6 Sep 2015
Market Square 45s - The Wrong Society / Worthless / Paul Messis
Reviewed by Josh Robertson
This month's set of 45's by Market Square offers up nothing but good, mid-1960s style garage rock. If you like that sort of throwback styling from modern groups, you will LOVE these. Anyway, let's take a listen.
The Wrong Society's "She Destroyed Me" starts with a Kinks-y opening riff, this is a dead ringer for the 1960s, with protopunk Vox keys and clean, ringing guitar. It's all about bad women doing you wrong, and during the middle eight there are some nice harmonies before closing out with the main riff. This is great stuff, with a total throwback garage-rock feel. It's catchy and I really dig it. "Without You", the B side, starts off with a fuzz riff then switches back to clean guitar with some overbearing keyboards and a minor key pre-chorus. The band drops out to let the intro riff come through repeatedely, and this is simple garage rock, but as the band modulates it proves to be more than your average old hacking away. The fuzz riff is super effective and the theme of wild girls is the main driving force for these young lads.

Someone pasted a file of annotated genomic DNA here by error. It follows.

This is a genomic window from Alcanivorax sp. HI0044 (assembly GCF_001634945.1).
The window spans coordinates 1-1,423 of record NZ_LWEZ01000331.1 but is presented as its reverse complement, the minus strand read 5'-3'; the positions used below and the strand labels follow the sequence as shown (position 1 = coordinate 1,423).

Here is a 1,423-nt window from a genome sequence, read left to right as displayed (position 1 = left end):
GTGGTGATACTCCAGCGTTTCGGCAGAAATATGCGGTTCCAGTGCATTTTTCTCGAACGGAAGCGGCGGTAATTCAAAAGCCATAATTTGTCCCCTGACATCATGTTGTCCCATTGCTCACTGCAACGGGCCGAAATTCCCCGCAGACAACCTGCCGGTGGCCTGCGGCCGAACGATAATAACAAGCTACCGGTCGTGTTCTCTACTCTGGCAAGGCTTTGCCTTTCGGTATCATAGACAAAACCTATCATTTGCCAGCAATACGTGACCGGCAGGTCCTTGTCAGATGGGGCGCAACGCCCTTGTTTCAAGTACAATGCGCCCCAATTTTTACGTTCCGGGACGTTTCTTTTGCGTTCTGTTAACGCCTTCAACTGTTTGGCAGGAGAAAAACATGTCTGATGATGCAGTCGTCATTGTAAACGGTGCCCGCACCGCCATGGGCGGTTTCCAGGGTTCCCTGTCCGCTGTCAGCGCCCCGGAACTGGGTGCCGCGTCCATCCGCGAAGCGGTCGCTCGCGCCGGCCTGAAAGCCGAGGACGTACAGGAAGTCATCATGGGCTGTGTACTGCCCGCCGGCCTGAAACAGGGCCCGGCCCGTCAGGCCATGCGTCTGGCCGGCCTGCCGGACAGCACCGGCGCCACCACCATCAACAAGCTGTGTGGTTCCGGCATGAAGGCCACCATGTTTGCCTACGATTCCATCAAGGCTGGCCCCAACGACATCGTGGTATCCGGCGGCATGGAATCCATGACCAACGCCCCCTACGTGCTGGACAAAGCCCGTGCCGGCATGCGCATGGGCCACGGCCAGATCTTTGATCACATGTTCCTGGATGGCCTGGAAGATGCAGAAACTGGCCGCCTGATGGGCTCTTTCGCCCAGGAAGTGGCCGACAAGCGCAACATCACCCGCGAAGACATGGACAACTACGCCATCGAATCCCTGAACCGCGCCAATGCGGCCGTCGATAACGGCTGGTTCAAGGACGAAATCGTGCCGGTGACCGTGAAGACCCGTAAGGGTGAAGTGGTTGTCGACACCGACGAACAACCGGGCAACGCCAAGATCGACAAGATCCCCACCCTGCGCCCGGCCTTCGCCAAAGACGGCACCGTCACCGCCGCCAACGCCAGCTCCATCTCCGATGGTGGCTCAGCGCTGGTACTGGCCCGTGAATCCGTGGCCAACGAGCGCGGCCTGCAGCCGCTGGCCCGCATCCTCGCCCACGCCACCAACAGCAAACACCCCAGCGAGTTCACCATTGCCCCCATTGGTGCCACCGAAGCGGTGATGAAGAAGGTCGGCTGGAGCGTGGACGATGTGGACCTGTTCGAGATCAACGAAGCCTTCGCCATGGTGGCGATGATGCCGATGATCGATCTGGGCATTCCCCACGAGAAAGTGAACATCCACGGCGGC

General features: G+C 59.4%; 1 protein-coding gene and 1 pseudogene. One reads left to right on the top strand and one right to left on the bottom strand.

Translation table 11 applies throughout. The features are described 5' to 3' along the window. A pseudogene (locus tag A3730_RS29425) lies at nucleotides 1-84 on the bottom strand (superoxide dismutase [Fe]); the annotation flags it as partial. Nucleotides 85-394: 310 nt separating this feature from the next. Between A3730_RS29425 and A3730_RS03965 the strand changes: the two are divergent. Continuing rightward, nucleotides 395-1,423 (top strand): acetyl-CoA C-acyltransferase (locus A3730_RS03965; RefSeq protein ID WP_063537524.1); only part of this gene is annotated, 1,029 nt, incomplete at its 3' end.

Worthless' "Children of the Grave" , side A, has a major key feel with echo-chamber vocals and a late 60s feel. The rhythm is pure Doorsy goodness and you can feel yourself drifting away as the song goes along. Cold, dark, slightly gothic. "Softest" the b-side has what sounds like Farfisa organ and a whimsical, almost Pink Floyd feeling. Even though the band do this in a major key there is still a really ethereal vibe. It's hard to understand the lyrics on both these cuts, but I think that is not so much the point as the overall feel. Great stuff.
Paul Messis (the label owner) brings up the rear with more 1966-era garage rocking with hollow-bodied ringing guitars and lyrics speaking of Ivory towers. This is snotty garage rock and this 45 would have sounded right in place on "Nuggets" or "Back from the Grave". "As Time Rolls By" is kind of Byrdsy too, complete with Rickenbacker lead guitar overlays. Messis sings in a sort of dead-pan style which is nice and there is happiness meeting depression here, the way I see it.
Market Square Records definitely has something going here. All these cuts show a clear grasp of vintage garage-psych and all could have come out in 1966 if you didn't know better, when 45s meant something!